5. The next first most important thing is spiritual growth (I Cor. 2:4, 5; 15:1-5).  The assembled church for a worship service may stimulate spiritual growth but it is not spiritual growth.  It is worship to God.  Spiritual growth is the results of service to the saints and the lost who seek to be saved (I Cor. 16:15).  Growth is the results of extending oneself in the act of love (I Cor. 13:3).  Christians who serve are role models for the church.  “I urge you brothers, to submit to such as these and to everyone who joins in the work, and labors at it.”  I Cor. 16:16.  Physical muscle growth is the results of stretching the muscles one possesses.  Getting paid to serve God does not count.  The service over and above what a Christian might be supported to do is for their own growth (I Cor. 9:17, 18, 23).
  6. “What is written” in the Bible came from the mind of God; therefore, teachers and preachers:
    a.  “Do not go beyond what is written.”  I Cor. 4:6.
    b.  Do not boast about our own talents in the manner by which we present the word of God (I Cor. 2:2-4; 3:21-23; 4:7).  We practice the “towel and wash basin” type leadership Jesus role modeled (John 13:5).
  7. Jesus Christ and His apostles were the only people who had power over a multitude of churches (I Cor. 4:14-21).  God’s church has no earthly headquarters.  Preachers such as Timothy and Titus attained their power to serve different churches by Paul’s apostleship – not because they preached the gospel (I Cor. 4:17; II Cor. 7:6, 7; 8:16, 17).
  8. Judgment of another person’s conscience and the motives of their hearts belong to Deity.  It does not belong to another member of the church; no, not even the leaders (I Cor. 4:3-5).  However, the members of the church have the responsibility to make judgment about the behavior of members of the church (I Cor. 5:3-5).
  9. There is a distinctive spiritual border drawn by God between the church of God and the world (I Cor. 5:12, 13).  The church is in the world “in Christ” but the “world people” must not be in the church.  Every housewife who bakes knows that “a little yeast works through the whole batch of dough.” I Cor. 5:6.  Those who make curd understand the same principle.
  10. The members of the church are identified as saints (holy).  However, it is not because we have become holy in our spiritual growth; albeit, we are moving in that direction (II Cor. 3:18).  We are looked at by God as saints because of His wisdom in grace (I Cor. 1:30; 6:11).  These graces come to us by faith in “our Passover lamb.”  I Cor. 5:7.  They give us peace with God so we can let His will become our will and serve His righteousness (I Cor. 16:13; Eph 2:8-10; Rom 6:16).
  11. The principles we found in our last lesson are the laws of life in God’s new covenant.  We are free from the Law of Moses in order to fulfill it by our spiritual development; therefore, “’Everything is permissible for me’ – but not everything is beneficial.”  I Cor. 6:12.
  12. Sin reigns in death; therefore, Christians have been washed and are sanctified and justified in Christ.  We flee from sins such as sexual immorality.  It would be a sin against our bodies that have been purchased by the blood of Jesus.  Our body is our tool to serve God’s righteousness.

These are some of the principles we can learn, have faith in and put into practice in the church and in our personal lives.  We leave the Corinthians and their specific problems in the first century (exegesis).  We bring the principles to the here and now (hermeneutics) and apply them to the similar situations in which we learned them from our study of the Bible.  Our next series of lessons will be called Part IV.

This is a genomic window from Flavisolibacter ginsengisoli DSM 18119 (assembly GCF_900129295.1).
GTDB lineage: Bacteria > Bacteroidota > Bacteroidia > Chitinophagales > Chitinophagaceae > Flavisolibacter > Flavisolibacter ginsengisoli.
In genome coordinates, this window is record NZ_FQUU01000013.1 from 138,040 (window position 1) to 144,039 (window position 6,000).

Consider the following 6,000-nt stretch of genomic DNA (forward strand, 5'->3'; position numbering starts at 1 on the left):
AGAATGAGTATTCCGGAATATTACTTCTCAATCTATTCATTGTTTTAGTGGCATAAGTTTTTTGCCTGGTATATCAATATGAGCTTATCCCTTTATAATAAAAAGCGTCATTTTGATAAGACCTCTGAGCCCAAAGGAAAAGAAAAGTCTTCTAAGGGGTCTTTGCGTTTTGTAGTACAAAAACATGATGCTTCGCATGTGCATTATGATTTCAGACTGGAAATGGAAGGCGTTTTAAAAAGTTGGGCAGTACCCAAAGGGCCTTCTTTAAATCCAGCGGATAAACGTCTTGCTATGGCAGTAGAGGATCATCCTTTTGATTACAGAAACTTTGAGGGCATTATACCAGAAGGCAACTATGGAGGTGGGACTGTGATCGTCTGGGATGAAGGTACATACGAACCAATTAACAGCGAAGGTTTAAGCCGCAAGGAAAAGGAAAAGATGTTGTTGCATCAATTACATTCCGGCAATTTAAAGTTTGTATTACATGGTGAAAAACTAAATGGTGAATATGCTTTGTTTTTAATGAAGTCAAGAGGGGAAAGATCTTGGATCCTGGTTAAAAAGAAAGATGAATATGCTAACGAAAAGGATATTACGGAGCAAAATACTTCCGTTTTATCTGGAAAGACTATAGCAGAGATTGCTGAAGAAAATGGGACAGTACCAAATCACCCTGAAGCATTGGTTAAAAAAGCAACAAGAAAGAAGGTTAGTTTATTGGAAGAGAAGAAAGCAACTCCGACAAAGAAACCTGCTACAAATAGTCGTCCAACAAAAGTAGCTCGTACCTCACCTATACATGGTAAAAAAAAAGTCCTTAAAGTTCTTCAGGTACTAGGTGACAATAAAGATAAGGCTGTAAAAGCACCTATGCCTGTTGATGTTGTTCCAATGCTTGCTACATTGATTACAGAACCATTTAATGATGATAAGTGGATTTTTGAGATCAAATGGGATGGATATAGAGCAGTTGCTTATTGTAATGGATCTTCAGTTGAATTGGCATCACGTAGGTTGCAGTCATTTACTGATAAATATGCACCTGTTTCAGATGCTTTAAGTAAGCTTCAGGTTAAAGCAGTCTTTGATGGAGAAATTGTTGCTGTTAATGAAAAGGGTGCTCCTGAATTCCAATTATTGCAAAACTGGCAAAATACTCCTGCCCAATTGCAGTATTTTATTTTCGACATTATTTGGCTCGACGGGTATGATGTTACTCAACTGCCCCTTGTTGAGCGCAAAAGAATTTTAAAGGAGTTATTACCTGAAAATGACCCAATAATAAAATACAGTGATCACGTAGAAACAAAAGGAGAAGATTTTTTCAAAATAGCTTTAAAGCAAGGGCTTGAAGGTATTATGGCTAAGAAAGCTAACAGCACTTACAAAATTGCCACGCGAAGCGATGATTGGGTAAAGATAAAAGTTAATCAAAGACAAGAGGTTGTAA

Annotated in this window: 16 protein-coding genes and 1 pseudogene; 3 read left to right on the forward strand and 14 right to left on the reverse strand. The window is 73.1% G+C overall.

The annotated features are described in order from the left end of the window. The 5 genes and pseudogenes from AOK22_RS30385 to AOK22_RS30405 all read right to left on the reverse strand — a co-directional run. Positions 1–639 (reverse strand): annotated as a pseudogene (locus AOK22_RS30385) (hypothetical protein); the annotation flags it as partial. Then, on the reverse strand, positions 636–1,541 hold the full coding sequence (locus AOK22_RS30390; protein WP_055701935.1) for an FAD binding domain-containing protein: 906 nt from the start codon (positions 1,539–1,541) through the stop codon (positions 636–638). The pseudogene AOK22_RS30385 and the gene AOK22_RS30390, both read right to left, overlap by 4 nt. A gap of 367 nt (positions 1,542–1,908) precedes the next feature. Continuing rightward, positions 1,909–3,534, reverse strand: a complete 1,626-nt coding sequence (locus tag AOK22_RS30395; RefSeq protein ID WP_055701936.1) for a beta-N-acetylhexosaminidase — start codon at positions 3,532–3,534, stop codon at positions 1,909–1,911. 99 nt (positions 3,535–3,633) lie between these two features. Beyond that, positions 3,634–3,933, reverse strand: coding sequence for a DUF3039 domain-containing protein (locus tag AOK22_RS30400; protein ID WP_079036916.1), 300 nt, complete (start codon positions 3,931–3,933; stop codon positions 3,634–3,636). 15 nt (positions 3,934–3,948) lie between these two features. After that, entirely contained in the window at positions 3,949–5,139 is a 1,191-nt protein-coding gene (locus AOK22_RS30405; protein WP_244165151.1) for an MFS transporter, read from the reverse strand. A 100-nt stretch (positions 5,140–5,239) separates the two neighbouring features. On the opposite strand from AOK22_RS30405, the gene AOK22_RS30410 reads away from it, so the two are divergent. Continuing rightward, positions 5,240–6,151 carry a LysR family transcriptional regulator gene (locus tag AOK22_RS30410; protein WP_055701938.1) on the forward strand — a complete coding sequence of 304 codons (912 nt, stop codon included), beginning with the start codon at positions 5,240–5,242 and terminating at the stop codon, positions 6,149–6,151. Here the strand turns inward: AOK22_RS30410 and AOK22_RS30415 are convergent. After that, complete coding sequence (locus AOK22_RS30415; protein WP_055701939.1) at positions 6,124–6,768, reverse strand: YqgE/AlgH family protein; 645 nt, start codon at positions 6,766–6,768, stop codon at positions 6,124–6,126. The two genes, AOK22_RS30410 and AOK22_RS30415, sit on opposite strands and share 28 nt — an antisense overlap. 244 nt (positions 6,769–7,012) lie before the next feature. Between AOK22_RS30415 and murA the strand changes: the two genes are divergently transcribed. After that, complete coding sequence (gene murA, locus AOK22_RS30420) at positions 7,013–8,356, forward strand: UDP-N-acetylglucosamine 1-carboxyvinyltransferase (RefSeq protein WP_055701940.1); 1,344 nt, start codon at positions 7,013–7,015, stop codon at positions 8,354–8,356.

Questions for Discussion

  1. Explain what is meant by “working theology and ethics,” as this phrase has been used in the   Introduction of this lesson.
  2. Identify the new group of people in the Roman Empire after the gospel of Jesus Christ was preached.
  3. List one aspect in which the Greek or Gentile people have continued to use the “wisdom of man” in the development of their religious organizations.
  4. Why is it hopeless to think a nation, university or any group of people can ever be “Christian” in the way the church members were identified as “Christians?”
  5. List three reasons why the acceptance of division in God’s church is not plausible.
  6. Which was first inaugurated after God’s creation of mankind, the grace of God or the program of God for His people?
  7. How is the worship of God different from a Christian’s spiritual growth program?
  8. What is the first error a Christian teacher or preacher can make that will lead them to boasting of a title?
  9. What type of leadership did Jesus teach and “role model for Christians?”
  10. What gave Timothy and Titus the right to organize and implement programs for the churches?
  11. Give one principle about nature that Paul used to teach the church the need for discipline.
  12. God has always created a border between His people and the mature people that are not His people.  Explain how He created this border in the “last days.”
  13. Although the grace of the cross is never mentioned in connection with the Day of Judgment, how does this grace function for Christians so that we can be prepared for our Judgment?
  14. Even though the law of life is that “everything is permissible,” what determines the boundaries of what is permissible?
  15. Explain how sexual immorality is a sin against the body of the participants.

One Response to “Lesson Seven – Hermeneutical Principles”

  1. pHILEMON RAJAH August 10, 2011 11:50 am #

    Dear Bro and sister Greetings happy to read your email as well as the lesson i do remember the classes you had in madurai we love you and pray for you both.